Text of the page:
The UK employment market is tough. Sure, government figures suggest unemployment is at the lowest it’s been in years, but it’s not easy to find a job overnight. Below, we’ve rounded up some of the ways that job seekers can find positions that are relevant, rewarding and right for them.
Use LinkedIn to network
Networking online – and offline, for that matter – is a great way to build your confidence, meet new people and find new opportunities. An incredible 85% of jobs are filled through networking rather than the traditional approach, so it pays to put yourself out there and find opportunities.
Build up your CV with work experience
If your CV is lacking, then you should think about applying for work experience opportunities to build up your skills. Employers want to hire people who know what they’re talking about – if you have never worked, then you’re a greater risk. Charity shops and media companies are perhaps the easiest to get work experience in, but ask around and see what you can do.
Go freelance to make money online
If you’re struggling with money while you’re waiting to find your next job, then consider offering your services on a freelance basis. That way, you’ll still be bringing in an income, and you can work whenever you want, leaving free time to look for jobs and other opportunities.
Work with a recruitment agency
Recruitment agencies might sound scary, but they’re a great way to open yourself up to new opportunities and land more job interviews. The best part is that agencies are hyperlocal, so if you live in Reading, for example, there are companies that offer recruitment in Reading exclusively. Shop around and find the right agency for your needs – many are specialised.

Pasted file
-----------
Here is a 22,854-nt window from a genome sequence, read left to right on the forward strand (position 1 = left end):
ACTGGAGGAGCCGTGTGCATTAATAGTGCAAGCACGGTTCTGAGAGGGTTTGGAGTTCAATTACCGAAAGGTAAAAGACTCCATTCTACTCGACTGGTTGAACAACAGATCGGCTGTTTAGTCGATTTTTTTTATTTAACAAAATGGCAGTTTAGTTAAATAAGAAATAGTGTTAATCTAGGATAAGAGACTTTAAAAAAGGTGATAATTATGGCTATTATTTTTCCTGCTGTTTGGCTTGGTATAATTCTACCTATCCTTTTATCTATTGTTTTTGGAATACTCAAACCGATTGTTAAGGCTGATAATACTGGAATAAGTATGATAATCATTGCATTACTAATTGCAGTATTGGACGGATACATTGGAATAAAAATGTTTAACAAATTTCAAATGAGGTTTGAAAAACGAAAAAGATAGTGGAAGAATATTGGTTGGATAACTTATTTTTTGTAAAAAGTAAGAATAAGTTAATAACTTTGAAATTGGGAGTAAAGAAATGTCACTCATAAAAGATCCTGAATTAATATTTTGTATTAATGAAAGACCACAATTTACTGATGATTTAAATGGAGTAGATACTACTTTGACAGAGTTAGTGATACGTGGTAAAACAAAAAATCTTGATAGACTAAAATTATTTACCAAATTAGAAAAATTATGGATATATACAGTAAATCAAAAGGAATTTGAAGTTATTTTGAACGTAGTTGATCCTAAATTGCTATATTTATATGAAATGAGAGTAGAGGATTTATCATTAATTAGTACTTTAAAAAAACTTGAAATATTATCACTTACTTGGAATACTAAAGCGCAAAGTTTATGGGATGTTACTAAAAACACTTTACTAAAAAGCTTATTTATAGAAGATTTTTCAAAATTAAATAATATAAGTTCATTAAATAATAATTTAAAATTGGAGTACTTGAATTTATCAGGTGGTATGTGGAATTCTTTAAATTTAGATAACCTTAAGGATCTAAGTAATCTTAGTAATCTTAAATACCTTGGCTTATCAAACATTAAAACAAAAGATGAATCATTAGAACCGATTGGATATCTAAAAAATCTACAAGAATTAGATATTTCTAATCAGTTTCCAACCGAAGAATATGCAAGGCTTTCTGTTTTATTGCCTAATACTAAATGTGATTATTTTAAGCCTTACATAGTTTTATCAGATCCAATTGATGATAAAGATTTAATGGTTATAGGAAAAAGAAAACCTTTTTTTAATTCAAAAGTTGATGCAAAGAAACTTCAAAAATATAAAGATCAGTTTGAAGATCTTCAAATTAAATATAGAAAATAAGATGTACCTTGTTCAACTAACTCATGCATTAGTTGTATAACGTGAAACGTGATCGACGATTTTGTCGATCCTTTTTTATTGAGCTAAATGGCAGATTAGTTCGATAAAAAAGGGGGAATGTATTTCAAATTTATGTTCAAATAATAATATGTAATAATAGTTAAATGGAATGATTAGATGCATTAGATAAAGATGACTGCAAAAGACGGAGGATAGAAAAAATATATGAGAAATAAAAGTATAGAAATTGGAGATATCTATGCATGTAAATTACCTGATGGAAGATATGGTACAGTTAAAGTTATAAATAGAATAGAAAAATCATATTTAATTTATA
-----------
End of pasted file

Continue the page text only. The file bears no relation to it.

Smarten up your act
First impressions count, so don’t skimp on your wardrobe when meeting potential employers. Guys can find quality suits in supermarkets and high street chains for as little as £50, and for girls, a smart dress or suit is the best option. Think about your hair, covering up piercings and tattoos, and remember to make eye contact. Practice with friends if you’re struggling.
Apply for free government training
Government training schemes, like further education, apprenticeships and free ‘back into work’ training courses can be accessed from your local jobcentre or civic centre. Speak with an expert in your area to see what sort of training you would be eligible for; young people and those who have taken an extended break from work are those most likely to be helped by the programme.
Ask friends and family for help
Your friends and family can help you find a job by keeping their eyes open for openings at their work, spreading the good word about your skills, or helping drop off CVs at local businesses.
Speak with a career coach
If you’re still struggling to find work and you don’t know what you want to do, then ask to speak with a career coach at your local jobcentre. Not only are these coaches free to access, but they give you advice on the right career paths – and recommend appropriate skills and qualifications you’ll need. Alternatively, taking an online career test might give you food for thought.
Any more tips to add? Let us know your thoughts in the comments section below!